a participatory performance by Eridan

at Shiro Oni Studio Residency

Onishi, Gunma Prefecture, Japan


Ichigo Ichie is a participatory performance exploring collaboration through a multimedia installation inspired by Cha-No-Yu, Zen meditation, and the concept of Wabi Sabi.  The term "Ichigo Ichie" is an expression that translates to "One life, One meeting".  It encapsulates Zen ideas of presence and cherishing encounters as if they would never occur again. The physical components of the installation combine both everyday and found materials which take on forms that allude to Japanese structures commonly found in tea gardens and temple grounds.  Included are items such as a pagoda, a lantern, a shrine, stepping stones, a torii, and a tokonoma featuring a scroll and simple flower arrangement which are all pictured above and below in detail. 

In the performance, two participants are invited to enter the ritual space via stepping stones and sit on opposite ends of an elevated tatami mat.  Participants serve mountain spring water to each other in ceremonial cups made of chrome that shows the mirror image of both participants together when looked into.  The act of serving each other creates a scenario in which the participants fulfill both host and guest responsibilities.  After drinking the water, participants combine their images by means of a mirror that extends vertically from the middle of the tatami mat.  In this way, participants collaborate to create a single image that allows them see eye-to-eye literally and symbolically.  Their combined image creates a ethereal circumstance of unity that relies on both participants to sustain it.  Through this action guests are encouraged to meditate on the oneness of duality.  This action was also a strategy to extend the idea of collaboration beyond Eridan and share the art-making process with their audience. Shown below are various participants performing the ritual as well as visual and written instructional materials provided to guests.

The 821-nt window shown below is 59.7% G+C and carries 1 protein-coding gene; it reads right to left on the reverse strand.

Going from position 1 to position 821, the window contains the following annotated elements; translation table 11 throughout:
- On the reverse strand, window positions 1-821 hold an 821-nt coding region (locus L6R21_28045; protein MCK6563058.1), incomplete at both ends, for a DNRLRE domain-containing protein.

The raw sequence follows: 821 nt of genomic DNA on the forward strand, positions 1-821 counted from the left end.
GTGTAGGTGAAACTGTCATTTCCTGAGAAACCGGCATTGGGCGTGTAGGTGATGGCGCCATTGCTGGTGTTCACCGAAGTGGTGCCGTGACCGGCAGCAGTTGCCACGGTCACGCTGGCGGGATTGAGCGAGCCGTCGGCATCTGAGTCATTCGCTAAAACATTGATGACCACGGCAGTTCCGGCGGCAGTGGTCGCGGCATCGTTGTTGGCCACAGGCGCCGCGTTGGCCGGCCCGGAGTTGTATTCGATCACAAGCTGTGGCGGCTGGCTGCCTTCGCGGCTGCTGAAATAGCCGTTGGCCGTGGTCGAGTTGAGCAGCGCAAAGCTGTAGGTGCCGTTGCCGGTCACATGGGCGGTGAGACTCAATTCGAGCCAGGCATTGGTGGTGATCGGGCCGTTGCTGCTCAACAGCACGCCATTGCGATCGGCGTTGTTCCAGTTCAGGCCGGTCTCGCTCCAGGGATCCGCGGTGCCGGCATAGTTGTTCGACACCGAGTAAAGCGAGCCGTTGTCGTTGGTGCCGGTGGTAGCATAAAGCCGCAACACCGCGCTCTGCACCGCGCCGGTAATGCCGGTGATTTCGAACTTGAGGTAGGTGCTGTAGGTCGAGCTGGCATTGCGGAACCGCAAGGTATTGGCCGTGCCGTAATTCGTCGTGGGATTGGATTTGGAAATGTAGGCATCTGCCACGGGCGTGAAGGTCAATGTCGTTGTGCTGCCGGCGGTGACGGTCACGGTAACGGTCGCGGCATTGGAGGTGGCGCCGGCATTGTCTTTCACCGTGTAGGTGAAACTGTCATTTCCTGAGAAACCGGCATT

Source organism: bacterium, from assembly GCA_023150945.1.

As a way to further the conversation of collaboration, Eridan painted a set of scrolls titled How to Work Better Together which include 10 pieces of advice that do exactly what the title infers.  The scrolls were conceived as an elaboration of the well-known artwork How to Work Better by Peter Fischli and David Weiss, a collaborative duo from the mid-to-late 20th century.  How to Work Better Together includes deceptively simple guidelines that Eridan have learned and utilized in their practice over the past two years of working together.  Below are installation views and the plain text of the works in Japanese and English.

All images are copyright of Eridan